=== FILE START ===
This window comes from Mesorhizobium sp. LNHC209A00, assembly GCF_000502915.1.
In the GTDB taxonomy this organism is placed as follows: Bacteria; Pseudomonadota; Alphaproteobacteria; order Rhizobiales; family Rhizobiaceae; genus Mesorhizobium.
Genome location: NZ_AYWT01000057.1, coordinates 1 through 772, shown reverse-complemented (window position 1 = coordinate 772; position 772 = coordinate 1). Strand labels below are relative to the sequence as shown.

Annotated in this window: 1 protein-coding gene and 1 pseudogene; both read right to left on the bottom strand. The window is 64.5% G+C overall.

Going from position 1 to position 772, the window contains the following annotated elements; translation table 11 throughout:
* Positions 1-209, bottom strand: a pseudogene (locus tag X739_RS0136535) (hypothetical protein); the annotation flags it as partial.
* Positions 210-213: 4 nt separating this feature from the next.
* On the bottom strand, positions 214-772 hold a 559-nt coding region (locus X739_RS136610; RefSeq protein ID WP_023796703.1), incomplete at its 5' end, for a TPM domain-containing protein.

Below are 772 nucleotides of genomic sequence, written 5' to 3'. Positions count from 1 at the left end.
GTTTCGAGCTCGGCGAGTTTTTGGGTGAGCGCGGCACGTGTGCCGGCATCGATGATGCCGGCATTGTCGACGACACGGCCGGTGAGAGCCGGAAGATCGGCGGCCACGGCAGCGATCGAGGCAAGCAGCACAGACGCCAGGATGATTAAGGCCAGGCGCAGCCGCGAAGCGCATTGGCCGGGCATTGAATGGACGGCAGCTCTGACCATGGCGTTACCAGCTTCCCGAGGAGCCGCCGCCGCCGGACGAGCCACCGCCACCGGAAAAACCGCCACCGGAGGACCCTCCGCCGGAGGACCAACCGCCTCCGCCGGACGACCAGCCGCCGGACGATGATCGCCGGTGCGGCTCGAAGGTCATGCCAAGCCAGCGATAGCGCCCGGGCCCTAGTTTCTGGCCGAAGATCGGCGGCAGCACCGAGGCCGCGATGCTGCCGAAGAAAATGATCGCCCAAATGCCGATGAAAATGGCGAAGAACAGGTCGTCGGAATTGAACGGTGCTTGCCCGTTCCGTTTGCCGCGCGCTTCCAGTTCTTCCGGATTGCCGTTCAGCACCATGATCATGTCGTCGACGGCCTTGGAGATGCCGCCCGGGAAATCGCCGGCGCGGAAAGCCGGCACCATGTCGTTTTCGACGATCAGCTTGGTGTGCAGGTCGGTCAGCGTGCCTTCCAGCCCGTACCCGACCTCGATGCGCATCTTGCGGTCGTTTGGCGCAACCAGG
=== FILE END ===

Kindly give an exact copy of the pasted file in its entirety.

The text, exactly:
This window comes from Mesorhizobium sp. LNHC209A00, assembly GCF_000502915.1.
In the GTDB taxonomy this organism is placed as follows: Bacteria; Pseudomonadota; Alphaproteobacteria; order Rhizobiales; family Rhizobiaceae; genus Mesorhizobium.
Genome location: NZ_AYWT01000057.1, coordinates 1 through 772, shown reverse-complemented (window position 1 = coordinate 772; position 772 = coordinate 1). Strand labels below are relative to the sequence as shown.

Annotated in this window: 1 protein-coding gene and 1 pseudogene; both read right to left on the bottom strand. The window is 64.5% G+C overall.

Going from position 1 to position 772, the window contains the following annotated elements; translation table 11 throughout:
* Positions 1-209, bottom strand: a pseudogene (locus tag X739_RS0136535) (hypothetical protein); the annotation flags it as partial.
* Positions 210-213: 4 nt separating this feature from the next.
* On the bottom strand, positions 214-772 hold a 559-nt coding region (locus X739_RS136610; RefSeq protein ID WP_023796703.1), incomplete at its 5' end, for a TPM domain-containing protein.

Below are 772 nucleotides of genomic sequence, written 5' to 3'. Positions count from 1 at the left end.
GTTTCGAGCTCGGCGAGTTTTTGGGTGAGCGCGGCACGTGTGCCGGCATCGATGATGCCGGCATTGTCGACGACACGGCCGGTGAGAGCCGGAAGATCGGCGGCCACGGCAGCGATCGAGGCAAGCAGCACAGACGCCAGGATGATTAAGGCCAGGCGCAGCCGCGAAGCGCATTGGCCGGGCATTGAATGGACGGCAGCTCTGACCATGGCGTTACCAGCTTCCCGAGGAGCCGCCGCCGCCGGACGAGCCACCGCCACCGGAAAAACCGCCACCGGAGGACCCTCCGCCGGAGGACCAACCGCCTCCGCCGGACGACCAGCCGCCGGACGATGATCGCCGGTGCGGCTCGAAGGTCATGCCAAGCCAGCGATAGCGCCCGGGCCCTAGTTTCTGGCCGAAGATCGGCGGCAGCACCGAGGCCGCGATGCTGCCGAAGAAAATGATCGCCCAAATGCCGATGAAAATGGCGAAGAACAGGTCGTCGGAATTGAACGGTGCTTGCCCGTTCCGTTTGCCGCGCGCTTCCAGTTCTTCCGGATTGCCGTTCAGCACCATGATCATGTCGTCGACGGCCTTGGAGATGCCGCCCGGGAAATCGCCGGCGCGGAAAGCCGGCACCATGTCGTTTTCGACGATCAGCTTGGTGTGCAGGTCGGTCAGCGTGCCTTCCAGCCCGTACCCGACCTCGATGCGCATCTTGCGGTCGTTTGGCGCAACCAGG